Correct nomenclatives
For Honduras natives
Are not given in my thesaurus.


06 — NY firefighters judgment.     Three hundred and forty-three New York City firefighters died in the terrorist attacks of September 11, 2001, in and around the World Trade Center. They were heroes, right?

Wrong! They were nothing but beneficiaries of racial discrimination and bias — basically just Klansmen who'd traded in their hoods for helmets. So we learned last week from Federal District Judge Nicholas Garaufis, delivering a judgment — not a verdict, a judgment, since the judge apparently thought no trial was necessary — in the case of the United States Government and some named plaintiffs versus the Fire Department of New York.

The plaintiffs — it was actually the George W. Bush Justice Department under leftist race hustler Alberto Gonzáles — the plaintiffs asserted that, quote:

From 1999 to 2007, the New York City Fire Department used written examinations with discriminatory effects and little relationship to the job of a firefighter to select more than 5,300 candidates for admission to the New York City Fire Academy. These examinations unfairly excluded hundreds of qualified people of color from the opportunity to serve as New York City firefighters.

End quote.

The judge's 93-page ruling did not tell us what was unfair about the tests. It didn't tell us anything about the tests at all. Not one test question was reproduced in the entire 93 pages. Fortunately the New York Times has put the tests online so that we can read them: google on "New York City Firefighter Examinations" and the links come right up.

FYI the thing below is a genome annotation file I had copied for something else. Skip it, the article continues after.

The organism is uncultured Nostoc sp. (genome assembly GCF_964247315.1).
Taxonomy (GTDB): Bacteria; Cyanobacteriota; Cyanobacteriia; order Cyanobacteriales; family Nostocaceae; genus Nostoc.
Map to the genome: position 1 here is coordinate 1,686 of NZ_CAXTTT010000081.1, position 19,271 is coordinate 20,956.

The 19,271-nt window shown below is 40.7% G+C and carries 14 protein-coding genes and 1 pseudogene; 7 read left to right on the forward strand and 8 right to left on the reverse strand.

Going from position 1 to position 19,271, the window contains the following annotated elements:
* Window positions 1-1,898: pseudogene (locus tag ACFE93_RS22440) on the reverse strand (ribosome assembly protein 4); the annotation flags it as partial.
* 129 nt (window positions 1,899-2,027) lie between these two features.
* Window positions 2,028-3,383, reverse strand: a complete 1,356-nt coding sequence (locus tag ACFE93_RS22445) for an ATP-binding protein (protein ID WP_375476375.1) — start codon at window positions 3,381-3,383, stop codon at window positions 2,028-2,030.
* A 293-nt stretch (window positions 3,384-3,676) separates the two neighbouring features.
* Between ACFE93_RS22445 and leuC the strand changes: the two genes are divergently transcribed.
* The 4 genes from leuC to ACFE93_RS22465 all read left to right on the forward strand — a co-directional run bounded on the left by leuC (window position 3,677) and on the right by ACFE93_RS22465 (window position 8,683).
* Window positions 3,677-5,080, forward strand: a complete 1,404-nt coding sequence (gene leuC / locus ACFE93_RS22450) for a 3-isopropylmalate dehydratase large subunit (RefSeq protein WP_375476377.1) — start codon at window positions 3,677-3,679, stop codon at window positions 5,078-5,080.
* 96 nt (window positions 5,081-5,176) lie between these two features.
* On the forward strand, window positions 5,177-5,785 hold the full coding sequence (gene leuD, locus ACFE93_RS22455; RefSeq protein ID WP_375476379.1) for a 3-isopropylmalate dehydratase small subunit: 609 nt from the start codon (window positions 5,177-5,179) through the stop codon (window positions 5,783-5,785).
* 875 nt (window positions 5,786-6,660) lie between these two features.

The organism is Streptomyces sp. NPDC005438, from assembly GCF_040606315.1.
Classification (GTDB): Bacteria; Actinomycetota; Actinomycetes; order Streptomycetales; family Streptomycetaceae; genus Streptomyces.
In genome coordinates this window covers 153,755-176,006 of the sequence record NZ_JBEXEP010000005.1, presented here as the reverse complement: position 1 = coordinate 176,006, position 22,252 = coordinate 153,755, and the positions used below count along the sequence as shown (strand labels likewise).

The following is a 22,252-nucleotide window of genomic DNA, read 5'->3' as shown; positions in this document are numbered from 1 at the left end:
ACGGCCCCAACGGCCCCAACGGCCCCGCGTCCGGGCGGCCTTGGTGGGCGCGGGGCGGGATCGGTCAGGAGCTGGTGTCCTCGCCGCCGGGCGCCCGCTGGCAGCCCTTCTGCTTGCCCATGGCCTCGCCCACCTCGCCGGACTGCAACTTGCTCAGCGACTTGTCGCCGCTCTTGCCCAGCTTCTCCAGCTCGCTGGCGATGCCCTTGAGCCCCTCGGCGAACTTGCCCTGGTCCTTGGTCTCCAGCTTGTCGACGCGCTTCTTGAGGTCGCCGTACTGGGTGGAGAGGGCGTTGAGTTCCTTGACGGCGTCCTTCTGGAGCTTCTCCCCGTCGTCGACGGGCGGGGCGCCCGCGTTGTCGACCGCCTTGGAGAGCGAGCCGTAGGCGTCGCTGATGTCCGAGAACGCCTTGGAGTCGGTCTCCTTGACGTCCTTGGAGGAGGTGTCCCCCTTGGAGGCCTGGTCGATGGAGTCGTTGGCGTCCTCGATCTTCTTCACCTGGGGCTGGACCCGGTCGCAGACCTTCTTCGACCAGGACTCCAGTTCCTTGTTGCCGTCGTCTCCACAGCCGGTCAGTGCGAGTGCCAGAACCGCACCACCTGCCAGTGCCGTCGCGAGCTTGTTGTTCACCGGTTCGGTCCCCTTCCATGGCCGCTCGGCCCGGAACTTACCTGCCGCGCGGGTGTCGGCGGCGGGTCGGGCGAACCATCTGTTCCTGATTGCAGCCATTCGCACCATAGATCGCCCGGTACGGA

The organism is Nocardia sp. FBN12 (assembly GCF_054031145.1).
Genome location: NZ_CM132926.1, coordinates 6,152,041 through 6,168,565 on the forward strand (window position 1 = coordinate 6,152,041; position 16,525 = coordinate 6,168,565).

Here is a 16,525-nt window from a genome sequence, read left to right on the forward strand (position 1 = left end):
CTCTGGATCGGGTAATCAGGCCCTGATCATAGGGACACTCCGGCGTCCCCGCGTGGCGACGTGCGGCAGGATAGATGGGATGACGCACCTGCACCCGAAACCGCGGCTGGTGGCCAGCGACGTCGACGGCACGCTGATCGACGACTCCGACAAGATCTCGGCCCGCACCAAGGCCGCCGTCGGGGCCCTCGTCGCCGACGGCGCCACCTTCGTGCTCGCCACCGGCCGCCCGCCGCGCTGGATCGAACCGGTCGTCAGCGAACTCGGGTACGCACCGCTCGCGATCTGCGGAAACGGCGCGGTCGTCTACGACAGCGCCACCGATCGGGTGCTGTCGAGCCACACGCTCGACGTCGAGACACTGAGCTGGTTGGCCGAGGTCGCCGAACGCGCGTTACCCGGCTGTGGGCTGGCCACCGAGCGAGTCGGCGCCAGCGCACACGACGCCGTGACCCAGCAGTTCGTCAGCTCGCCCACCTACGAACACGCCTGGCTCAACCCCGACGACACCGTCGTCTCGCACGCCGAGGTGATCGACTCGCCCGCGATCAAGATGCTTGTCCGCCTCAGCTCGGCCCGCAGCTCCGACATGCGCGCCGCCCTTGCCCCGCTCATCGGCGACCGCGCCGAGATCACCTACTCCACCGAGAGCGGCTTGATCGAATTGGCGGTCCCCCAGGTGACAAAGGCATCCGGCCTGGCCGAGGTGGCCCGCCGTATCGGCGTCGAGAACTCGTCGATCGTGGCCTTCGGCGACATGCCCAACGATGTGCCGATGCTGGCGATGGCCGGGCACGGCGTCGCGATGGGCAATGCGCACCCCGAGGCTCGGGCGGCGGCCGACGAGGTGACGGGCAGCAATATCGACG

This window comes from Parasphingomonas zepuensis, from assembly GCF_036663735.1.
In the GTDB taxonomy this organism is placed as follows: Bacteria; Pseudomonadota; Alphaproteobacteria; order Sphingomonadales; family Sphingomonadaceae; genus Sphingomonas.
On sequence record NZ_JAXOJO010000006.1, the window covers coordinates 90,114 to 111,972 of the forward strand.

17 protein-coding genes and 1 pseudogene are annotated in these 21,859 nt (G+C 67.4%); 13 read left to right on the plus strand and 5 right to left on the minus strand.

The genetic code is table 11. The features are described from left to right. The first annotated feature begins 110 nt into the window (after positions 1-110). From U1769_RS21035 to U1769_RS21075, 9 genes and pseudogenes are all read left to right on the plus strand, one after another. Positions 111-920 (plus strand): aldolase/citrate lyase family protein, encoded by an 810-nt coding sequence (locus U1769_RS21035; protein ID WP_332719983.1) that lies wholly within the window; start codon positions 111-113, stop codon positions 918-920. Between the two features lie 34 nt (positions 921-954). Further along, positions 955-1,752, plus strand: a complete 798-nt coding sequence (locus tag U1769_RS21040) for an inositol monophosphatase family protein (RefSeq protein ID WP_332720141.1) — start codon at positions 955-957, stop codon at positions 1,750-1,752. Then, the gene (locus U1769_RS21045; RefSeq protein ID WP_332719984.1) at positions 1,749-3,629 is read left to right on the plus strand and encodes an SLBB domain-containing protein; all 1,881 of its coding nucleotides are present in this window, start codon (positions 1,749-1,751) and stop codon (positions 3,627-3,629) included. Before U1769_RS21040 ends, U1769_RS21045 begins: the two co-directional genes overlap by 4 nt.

Here's a sample question, actually Question 18:

A firefighter has responded to a gas leak in an apartment building and has determined that the leak is coming from the furnace in the basement. The firefighter should shut the gas off at the

(A) gas feed,

(B) gas meter,

(C) curb valve, or

(D) service shut-off.

That's Question 18. Did you ever hear anything less related to firefighting work, or more obviously biased against black and Hispanic test-takers? Who on earth would think that firefighters need to know stuff like that?

Well, don't worry, New Yorkers: In future, they won't. There'll be no more of those stupid, biased questions about gas leaks. In future the FDNY tests will have questions that are strictly job-related and race-neutral.

In future, when you smell a gas leak in your building and call the Fire Department, you won't be getting some arrogant white supremacist who got the job because he had some weird, freakish ability to sit up late at night memorizing boring stuff about valves and meters. No Sir, you'll be getting someone diverse.

Here's a sample future question from the Firefighter Examination.

A citizen is walking along the street when he sees a passenger plane crash into a tall building. Fortunately the citizen has a cell phone. Whom should he call?

(A) Judge Nicholas Garaufis,

(B) ex-Attorney General Alberto Gonzáles,

(C) Supreme Court Justice Sonia Sotomayor,

(D) Professor Henry Louis Gates, Jr., or

(E) the FDNY?


07 — Black Panthers intimidated voters.     While the Bush Justice Department concentrated on dumbing down the New York Fire Department, the Obama Justice Department is trying to make voting places safe for ACORN.

Recall that back in June, Justice banned the state of Georgia from verifying that people registered to vote are U.S. citizens. Justice said that verifying citizenship discriminated against racial minorities. Why a member of a racial minority is less able to prove his citizenship than anyone else is baffling to me, but what do I know? I never went to law school.

Well, then came the case of the Black Panthers at that polling place in Philadelphia last November. You probably saw the video. If you didn't, just go to YouTube and search on "Panthers." There they are, standing in front of a polling station, wearing paramilitary uniforms and brandishing nightsticks. Witnesses said they were yelling racial insults at white voters. Nice, huh?

Well, the Justice Department got on the case. The Justice Department, just to remind you, has staffs of career attorneys headed up by a handful of political appointees who rotate after each change of administration.